Rheumatoid Arthritis

Rheumatoid arthritis, or RA, is one of the most common autoimmune diseases, affecting 1.0% of the adult world population. More than one million Americans suffer from RA. About 75% of those affected are women. Literature indicates that early detection of RA is critical to ensure that early treatment is administered to prevent the development of disabling joint erosions.1

In addition to clinical evaluation involving a physical exam and discussion of symptoms, laboratory testing is performed to help diagnose rheumatoid arthritis, to distinguish it from other forms of arthritis and inflammatory conditions, and to evaluate its severity. Testing can also be used to monitor the condition, its potential complications, response to treatment, and to monitor for potential side effects associated with some treatments.2

Rheumatoid factor (RF) is the most commonly ordered test for RA diagnosis, but RF lacks specificity for early RA detection. RF is present in <50% of early RA patients, and 35–40% of RF-negative patients are anti-CCP positive. Approximately 20% of RA patients remain RF-negative for the course of their disease.3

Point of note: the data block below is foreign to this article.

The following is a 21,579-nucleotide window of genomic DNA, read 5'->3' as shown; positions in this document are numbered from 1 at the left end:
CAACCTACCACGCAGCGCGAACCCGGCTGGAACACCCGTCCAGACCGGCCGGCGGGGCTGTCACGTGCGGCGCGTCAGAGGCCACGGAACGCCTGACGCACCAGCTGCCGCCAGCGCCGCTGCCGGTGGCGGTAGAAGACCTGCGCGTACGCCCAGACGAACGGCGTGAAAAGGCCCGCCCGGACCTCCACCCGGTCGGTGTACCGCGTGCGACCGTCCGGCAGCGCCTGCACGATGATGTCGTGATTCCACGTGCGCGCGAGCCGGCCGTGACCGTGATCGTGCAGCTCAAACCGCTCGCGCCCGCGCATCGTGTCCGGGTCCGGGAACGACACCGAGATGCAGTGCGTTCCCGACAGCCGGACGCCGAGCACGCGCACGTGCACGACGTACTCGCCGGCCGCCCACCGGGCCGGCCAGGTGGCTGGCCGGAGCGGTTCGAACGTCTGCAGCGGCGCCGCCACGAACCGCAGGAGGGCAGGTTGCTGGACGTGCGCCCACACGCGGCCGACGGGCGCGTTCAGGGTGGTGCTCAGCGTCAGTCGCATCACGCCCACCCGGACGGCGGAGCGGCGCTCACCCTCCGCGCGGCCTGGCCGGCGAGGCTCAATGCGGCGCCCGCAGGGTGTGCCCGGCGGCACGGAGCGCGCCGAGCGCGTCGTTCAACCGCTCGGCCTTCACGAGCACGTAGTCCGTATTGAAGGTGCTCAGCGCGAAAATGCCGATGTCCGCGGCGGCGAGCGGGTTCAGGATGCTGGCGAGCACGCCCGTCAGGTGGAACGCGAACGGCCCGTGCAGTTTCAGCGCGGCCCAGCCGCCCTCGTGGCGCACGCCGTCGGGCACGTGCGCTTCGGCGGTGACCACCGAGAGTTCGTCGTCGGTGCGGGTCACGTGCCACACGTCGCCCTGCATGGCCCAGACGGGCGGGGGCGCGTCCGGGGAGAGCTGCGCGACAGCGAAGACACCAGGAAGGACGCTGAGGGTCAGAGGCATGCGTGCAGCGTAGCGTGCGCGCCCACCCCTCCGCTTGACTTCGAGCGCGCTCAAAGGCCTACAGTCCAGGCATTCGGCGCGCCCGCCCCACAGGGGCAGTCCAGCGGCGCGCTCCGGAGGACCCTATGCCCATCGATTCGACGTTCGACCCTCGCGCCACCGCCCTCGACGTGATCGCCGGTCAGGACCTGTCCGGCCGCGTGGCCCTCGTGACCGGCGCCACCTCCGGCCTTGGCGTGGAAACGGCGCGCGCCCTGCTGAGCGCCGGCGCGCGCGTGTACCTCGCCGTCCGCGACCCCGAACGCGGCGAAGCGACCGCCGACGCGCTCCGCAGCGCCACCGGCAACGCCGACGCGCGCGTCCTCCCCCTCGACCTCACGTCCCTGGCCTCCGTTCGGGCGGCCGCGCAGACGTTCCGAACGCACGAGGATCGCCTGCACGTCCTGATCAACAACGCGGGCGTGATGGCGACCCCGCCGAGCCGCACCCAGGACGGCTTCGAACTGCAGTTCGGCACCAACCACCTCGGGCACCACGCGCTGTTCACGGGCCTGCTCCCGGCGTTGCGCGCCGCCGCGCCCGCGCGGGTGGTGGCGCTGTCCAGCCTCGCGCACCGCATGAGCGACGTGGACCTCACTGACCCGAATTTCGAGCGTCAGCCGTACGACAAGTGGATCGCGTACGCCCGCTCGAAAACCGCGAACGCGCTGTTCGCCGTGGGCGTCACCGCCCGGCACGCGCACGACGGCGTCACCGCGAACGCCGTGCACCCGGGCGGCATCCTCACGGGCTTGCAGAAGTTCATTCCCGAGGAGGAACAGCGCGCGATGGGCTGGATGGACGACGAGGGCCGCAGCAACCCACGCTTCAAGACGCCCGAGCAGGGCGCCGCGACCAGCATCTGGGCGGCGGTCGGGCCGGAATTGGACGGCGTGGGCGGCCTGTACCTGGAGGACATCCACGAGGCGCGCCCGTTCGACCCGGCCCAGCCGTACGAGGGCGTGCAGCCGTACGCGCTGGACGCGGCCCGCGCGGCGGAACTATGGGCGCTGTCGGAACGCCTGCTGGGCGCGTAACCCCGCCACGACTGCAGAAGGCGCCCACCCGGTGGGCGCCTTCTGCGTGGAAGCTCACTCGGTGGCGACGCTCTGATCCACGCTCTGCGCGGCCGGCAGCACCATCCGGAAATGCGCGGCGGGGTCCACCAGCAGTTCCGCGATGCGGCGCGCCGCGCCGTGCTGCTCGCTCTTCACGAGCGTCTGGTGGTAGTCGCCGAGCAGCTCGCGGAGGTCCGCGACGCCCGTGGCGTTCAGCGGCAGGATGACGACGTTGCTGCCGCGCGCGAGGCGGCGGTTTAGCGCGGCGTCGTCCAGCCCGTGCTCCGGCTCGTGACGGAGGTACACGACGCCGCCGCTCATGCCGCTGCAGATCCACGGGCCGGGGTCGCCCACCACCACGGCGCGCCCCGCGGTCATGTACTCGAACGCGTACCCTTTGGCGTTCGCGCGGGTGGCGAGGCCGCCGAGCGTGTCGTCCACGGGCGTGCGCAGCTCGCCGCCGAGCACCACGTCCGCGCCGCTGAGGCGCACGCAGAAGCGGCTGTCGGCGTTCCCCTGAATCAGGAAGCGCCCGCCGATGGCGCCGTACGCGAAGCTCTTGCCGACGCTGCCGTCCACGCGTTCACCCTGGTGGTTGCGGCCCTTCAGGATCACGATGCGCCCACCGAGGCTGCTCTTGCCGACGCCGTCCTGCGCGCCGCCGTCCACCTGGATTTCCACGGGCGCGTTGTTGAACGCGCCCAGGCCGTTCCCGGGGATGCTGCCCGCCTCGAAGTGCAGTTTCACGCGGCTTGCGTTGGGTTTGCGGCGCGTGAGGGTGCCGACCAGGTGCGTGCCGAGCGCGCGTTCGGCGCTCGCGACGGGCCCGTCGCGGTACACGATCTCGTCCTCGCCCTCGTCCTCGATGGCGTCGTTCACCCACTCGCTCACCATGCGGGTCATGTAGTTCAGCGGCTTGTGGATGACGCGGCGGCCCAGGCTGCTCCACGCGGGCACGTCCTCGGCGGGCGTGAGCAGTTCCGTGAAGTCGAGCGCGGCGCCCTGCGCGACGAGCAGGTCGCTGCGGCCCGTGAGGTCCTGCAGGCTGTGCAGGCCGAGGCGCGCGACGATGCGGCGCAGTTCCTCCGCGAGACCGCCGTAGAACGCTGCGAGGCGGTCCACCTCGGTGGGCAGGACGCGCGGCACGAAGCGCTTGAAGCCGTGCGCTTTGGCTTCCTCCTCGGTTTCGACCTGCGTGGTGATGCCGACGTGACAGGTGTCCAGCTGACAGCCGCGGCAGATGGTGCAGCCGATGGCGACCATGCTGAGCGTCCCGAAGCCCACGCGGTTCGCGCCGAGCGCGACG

Anti-CCP is a predictive marker for RA prior to clinical symptoms and aids in differentiation of RA from other arthritic conditions. Prior to clinical onset of disease, 70% of RA patients will test positive for anti-CCP. Testing enables earlier treatment, inhibiting joint erosion.4

Learn more about the clinical significance of autoimmune tests, including RF and anti-CCP.

 

1. www.rheumatology.org
2.
www.labtestonline.org/understanding/conditions/rheumatoid
3.
www.ncbi.nlm.nih.gov/pmc/articles/PMC2493537
4.
onlinelibrary.wiley.com/doi/10.1002/art.30537/full